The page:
Guide Linwood Thornhill said his goal is to get some distance between his boat and others chasing stripers when possible. His experience has taught him that a thoughtful and isolated approach to the schooling action is best.
“Of course, if a school of fish blows up close to me, that’s where I’m going,” he said. “But a lot of times, active schools of fish will surface for a couple minutes, then sound, only to pop up again a couple hundred yards away.
“Depending on the location this may draw a crowd of boats, and if others don’t crowd the fish, the action remains good. But that’s when I use my binoculars to scan long distances searching for isolated schools of surface-feeding fish, far away from a crowd of boats. When I see that, I’ll ease away from the mob and go to them. I’ve found if I can get on a school by myself, we’ll generally catch more and larger fish.”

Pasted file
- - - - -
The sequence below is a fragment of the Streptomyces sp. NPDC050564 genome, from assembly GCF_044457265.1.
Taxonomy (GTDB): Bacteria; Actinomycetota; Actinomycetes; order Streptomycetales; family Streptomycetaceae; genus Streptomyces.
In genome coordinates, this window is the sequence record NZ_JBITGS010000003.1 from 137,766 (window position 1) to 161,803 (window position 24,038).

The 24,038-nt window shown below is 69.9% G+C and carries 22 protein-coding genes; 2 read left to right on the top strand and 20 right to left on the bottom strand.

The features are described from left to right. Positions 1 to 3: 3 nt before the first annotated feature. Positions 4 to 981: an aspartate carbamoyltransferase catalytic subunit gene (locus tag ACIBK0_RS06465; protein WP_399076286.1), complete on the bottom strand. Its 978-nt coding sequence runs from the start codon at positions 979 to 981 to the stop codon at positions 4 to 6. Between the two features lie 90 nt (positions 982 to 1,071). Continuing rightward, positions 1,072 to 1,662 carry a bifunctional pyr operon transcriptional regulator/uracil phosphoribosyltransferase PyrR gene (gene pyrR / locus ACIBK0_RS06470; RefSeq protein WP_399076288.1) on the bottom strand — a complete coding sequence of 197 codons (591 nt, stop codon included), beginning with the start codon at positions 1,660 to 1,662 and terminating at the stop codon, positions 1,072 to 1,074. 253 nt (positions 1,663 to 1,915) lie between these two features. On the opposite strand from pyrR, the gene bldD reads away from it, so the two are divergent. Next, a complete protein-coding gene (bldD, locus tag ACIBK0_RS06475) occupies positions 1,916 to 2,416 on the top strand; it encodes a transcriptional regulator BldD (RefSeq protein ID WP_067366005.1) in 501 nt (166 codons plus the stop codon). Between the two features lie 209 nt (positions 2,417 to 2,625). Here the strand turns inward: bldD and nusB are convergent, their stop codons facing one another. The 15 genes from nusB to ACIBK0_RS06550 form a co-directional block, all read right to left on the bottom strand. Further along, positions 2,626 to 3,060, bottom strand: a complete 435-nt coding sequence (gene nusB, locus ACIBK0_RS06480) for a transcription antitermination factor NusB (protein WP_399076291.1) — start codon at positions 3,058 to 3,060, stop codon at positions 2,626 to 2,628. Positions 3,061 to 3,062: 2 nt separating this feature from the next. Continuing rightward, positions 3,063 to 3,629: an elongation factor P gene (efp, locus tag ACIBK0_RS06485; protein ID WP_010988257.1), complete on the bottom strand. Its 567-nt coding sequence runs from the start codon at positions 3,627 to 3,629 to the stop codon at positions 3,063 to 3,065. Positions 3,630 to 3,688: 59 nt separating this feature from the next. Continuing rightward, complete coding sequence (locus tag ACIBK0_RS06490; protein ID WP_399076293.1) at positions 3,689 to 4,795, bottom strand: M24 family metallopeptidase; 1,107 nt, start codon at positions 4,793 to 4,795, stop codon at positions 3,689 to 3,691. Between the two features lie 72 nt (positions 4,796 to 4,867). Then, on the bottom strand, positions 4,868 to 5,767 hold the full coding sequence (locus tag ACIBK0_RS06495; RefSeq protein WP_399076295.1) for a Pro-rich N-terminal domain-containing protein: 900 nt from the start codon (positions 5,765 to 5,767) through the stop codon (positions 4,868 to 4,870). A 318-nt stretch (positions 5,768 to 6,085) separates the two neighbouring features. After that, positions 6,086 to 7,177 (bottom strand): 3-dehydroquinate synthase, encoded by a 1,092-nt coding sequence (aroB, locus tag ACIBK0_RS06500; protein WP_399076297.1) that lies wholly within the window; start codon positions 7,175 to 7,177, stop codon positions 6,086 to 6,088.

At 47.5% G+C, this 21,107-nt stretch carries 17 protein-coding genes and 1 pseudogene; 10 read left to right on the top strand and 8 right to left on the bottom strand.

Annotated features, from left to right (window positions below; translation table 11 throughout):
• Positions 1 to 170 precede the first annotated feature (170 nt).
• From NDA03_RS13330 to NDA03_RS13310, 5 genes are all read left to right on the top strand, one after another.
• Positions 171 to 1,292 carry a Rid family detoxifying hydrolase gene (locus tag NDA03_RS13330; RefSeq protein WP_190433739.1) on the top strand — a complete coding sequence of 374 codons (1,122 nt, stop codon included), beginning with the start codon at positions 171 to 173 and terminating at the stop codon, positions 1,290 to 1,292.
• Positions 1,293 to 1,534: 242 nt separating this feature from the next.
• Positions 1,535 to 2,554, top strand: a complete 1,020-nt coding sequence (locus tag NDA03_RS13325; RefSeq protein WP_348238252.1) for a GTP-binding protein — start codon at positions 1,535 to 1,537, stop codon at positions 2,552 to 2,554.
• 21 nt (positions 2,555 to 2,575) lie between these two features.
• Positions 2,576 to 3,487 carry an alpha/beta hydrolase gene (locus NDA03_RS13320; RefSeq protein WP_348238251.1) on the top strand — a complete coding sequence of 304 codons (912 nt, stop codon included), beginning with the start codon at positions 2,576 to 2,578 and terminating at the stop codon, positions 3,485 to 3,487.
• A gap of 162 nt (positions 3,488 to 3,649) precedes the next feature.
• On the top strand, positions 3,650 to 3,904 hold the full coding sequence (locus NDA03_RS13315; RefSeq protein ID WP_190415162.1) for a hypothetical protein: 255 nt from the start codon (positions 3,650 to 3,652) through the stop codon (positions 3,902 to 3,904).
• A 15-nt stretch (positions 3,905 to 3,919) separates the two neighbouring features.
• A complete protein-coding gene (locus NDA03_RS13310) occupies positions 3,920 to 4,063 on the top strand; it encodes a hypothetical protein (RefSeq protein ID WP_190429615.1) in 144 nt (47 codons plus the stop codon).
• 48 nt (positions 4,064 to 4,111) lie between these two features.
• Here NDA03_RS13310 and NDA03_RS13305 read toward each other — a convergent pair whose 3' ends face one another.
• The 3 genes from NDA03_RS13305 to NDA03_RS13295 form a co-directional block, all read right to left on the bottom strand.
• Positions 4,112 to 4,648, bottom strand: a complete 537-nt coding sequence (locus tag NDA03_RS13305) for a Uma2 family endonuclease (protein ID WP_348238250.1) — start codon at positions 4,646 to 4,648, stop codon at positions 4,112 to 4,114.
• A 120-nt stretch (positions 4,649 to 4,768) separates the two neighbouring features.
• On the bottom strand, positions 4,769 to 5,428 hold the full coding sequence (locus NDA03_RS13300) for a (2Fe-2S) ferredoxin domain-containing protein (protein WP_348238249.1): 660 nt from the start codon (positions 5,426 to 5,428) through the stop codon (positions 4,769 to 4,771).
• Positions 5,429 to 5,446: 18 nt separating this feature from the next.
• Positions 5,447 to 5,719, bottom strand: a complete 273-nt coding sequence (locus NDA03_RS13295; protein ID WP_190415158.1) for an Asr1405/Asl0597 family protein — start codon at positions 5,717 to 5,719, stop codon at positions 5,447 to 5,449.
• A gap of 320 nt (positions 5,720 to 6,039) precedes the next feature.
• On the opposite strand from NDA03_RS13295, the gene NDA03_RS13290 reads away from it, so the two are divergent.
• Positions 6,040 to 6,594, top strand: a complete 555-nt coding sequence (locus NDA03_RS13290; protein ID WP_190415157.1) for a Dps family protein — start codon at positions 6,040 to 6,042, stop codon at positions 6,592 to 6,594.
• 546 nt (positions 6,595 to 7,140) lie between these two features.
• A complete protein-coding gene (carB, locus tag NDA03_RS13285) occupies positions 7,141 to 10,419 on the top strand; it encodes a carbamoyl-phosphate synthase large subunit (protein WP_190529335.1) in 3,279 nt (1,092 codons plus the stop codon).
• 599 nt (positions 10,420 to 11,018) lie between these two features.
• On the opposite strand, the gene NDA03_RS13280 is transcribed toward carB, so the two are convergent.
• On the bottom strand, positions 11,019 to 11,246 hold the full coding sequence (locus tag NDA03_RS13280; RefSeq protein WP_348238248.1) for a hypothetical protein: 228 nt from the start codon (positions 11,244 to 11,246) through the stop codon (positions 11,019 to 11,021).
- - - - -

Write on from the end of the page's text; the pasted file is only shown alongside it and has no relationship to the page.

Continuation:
Thornhill said he’ll look at the open-water, mid-lake areas of Lake Moultrie, and often, he’ll find fish schooling on lower Lake Marion hidden by islands or trees.
“I don’t leave schooling fish to look for other schools unless I see the birds working them,” he said. “But I do keep a close watch for other activity. This is a good practice anyway, because the school I’m working can shut off at any given time, and sometime, I’ll already have a backup or two in mind when it does.”